L.L.Bean continues to claim a rare retail bragging right: a first place finish over Amazon.com.
For the third year in a row, the outdoor outfitter has been named Customer Service Champion over the online behemoth in Prosper Insights & Analytics’ annual review of service excellence among retailers. The latest list of Customer Service Champions was developed from write-in votes from more than 6,500 U.S. adults in September 2016 and weighted by each retailer’s relative size in annual revenues as well as its fan base, as defined by a retailer’s “promoters” (per the Net Promoter Score*). Lands’ End, Fingerhut, and Kohl’s follow L.L.Bean and Amazon, respectively, to round out the top five. Others joining this year’s list of 25 retailers range from department stores (JCPenney, Nordstrom) to big box specialties (Best Buy, Lowe’s) as well as grocers (Publix, Wegmans), discounters (Target, Walmart), and a warehouse club (Costco).
The definition of customer service can take on varied meanings depending on the shopper, which is what makes the “whys” behind consumers’ nominations so important. Text analysis of more than 3,000 responses received for the top 25 retailers revealed ten keywords shoppers used to describe why their retailer delivered service excellence (in rank order): helpful, returns, easy, quick, problems, shipping, friendly, price, knowledgeable, and selection.
Members of the Millennial (born 1983 to 1998) and Gen X (1965 to 1982) generations were most likely to refer to the term helpful when describing a Champion, while Boomers (1946 to 1964) preferred returns. The youngest generation also honed in on quick – not too surprising, given that this tech-enabled generation has come to expect near-instantaneous gratification when purchasing products and services or receiving assistance. In addition to returns, Boomers gravitated toward easy, clearly illustrating that this generation seeks a service experience that removes the risk and anxiety from purchases, particularly as their transactions grow increasingly digital. Gen X-ers were more likely than average to hone in on words like shipping, price, and selection to verbalize their thoughts, so it appears that cost-conscious convenience appeals to this generation, currently in their prime child-rearing, career-driven, and multitasking years.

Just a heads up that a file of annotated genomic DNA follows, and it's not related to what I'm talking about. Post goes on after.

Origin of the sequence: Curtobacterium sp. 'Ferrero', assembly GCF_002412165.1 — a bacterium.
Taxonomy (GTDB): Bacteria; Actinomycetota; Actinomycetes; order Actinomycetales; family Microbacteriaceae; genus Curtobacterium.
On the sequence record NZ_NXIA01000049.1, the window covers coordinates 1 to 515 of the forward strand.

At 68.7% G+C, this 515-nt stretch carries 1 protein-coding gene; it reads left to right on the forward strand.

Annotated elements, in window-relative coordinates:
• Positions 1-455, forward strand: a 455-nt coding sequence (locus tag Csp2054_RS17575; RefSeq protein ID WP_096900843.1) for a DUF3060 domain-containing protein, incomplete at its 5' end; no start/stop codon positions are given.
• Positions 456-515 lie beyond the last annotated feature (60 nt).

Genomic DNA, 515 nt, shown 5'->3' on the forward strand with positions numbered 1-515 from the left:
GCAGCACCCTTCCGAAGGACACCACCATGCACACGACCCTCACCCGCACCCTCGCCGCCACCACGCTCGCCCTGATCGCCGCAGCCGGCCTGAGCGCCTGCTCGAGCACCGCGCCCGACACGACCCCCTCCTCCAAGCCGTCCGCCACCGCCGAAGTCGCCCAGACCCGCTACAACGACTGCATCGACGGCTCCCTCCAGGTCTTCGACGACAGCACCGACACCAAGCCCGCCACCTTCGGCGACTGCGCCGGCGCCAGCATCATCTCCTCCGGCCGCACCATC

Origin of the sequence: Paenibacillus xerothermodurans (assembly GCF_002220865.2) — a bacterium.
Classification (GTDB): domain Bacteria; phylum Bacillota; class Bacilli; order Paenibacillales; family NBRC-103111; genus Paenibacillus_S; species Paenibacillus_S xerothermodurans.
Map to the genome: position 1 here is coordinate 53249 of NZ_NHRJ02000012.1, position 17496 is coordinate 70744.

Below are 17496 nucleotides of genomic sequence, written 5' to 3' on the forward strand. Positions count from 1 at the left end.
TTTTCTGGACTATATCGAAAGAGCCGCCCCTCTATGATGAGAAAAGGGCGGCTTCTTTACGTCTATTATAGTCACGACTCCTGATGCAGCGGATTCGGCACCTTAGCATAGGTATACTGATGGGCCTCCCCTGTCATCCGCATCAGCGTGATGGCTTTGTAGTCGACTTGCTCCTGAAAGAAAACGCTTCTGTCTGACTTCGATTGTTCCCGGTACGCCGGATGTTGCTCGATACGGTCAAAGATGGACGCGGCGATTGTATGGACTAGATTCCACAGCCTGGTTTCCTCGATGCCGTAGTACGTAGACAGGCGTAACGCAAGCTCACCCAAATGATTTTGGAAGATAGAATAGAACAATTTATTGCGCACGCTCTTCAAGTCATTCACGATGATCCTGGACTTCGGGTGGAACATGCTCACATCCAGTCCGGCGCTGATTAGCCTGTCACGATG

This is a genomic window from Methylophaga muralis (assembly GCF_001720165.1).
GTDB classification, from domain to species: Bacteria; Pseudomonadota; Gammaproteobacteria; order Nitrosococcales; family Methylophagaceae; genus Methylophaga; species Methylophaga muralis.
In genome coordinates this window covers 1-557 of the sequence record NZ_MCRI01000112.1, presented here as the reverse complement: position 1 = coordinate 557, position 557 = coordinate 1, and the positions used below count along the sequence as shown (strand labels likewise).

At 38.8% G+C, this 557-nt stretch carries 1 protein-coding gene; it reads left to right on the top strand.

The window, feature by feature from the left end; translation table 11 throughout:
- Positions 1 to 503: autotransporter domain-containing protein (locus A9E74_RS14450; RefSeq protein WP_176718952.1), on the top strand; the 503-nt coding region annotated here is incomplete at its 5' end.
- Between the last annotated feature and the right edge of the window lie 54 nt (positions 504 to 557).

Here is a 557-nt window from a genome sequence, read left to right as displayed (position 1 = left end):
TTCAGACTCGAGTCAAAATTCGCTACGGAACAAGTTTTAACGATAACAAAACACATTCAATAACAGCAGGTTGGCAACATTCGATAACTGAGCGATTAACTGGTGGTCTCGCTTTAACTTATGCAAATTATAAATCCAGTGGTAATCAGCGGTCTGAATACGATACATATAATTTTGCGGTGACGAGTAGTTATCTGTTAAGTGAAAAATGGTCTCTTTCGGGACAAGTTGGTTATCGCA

Read below as consumers articulate specifically why each of the top five retailers is deserving of “Champion” status.
1) L.L.Bean: With other retailers now trying to stay afloat against Amazon.com’s advances, L.L.Bean has continued to distinguish itself by staying true to its roots: providing legendary customer service, through Guaranteed to Last™ products as well as helpful, knowledgeable, and accessible associates.
2) Amazon.com: In what seems like just a few short years, the dot com has cultivated a trusting, captivated, and loyal shopper following, all with few physical touchpoints. The secret to Amazon’s success? Customers cite free shipping, low prices, and an A to Z catalog of merchandise available – with Prime memberships adding the cherry to the top of a great experience.
3) Lands’ End: Like L.L.Bean, Lands’ End managed to attract its own loyal following of shoppers without ubiquitous brick-and-mortar locations. For more than half a century, Lands’ End has been backing its selection of quality-oriented merchandise with its satisfaction-focused return policy, which has certainly helped take some of the risk out of buying from the retailer’s nontraditional sales channels.
4) Fingerhut: As a first-time Champion, Fingerhut certainly makes an impact in fourth position. With many consumers still operating tight budgets, shoppers feel that Fingerhut understands tough financial situations by offering credit and payment installment plans for items that would otherwise be out of their reach.
5) Kohl’s: As the highest-ranking department store in our 2016 Champions list, Kohl’s managed to delight its customers in a way that competitors were unable to match this year. Here’s the secret: Kohl’s shoppers LOVE a great deal.
*Net Promoter, NPS and Net Promoter Score are trademarks of Satmetrix Systems, Inc., Bain & Company, and Fred Reichheld
[Originally posted on Forbes.com on August 3, 2017]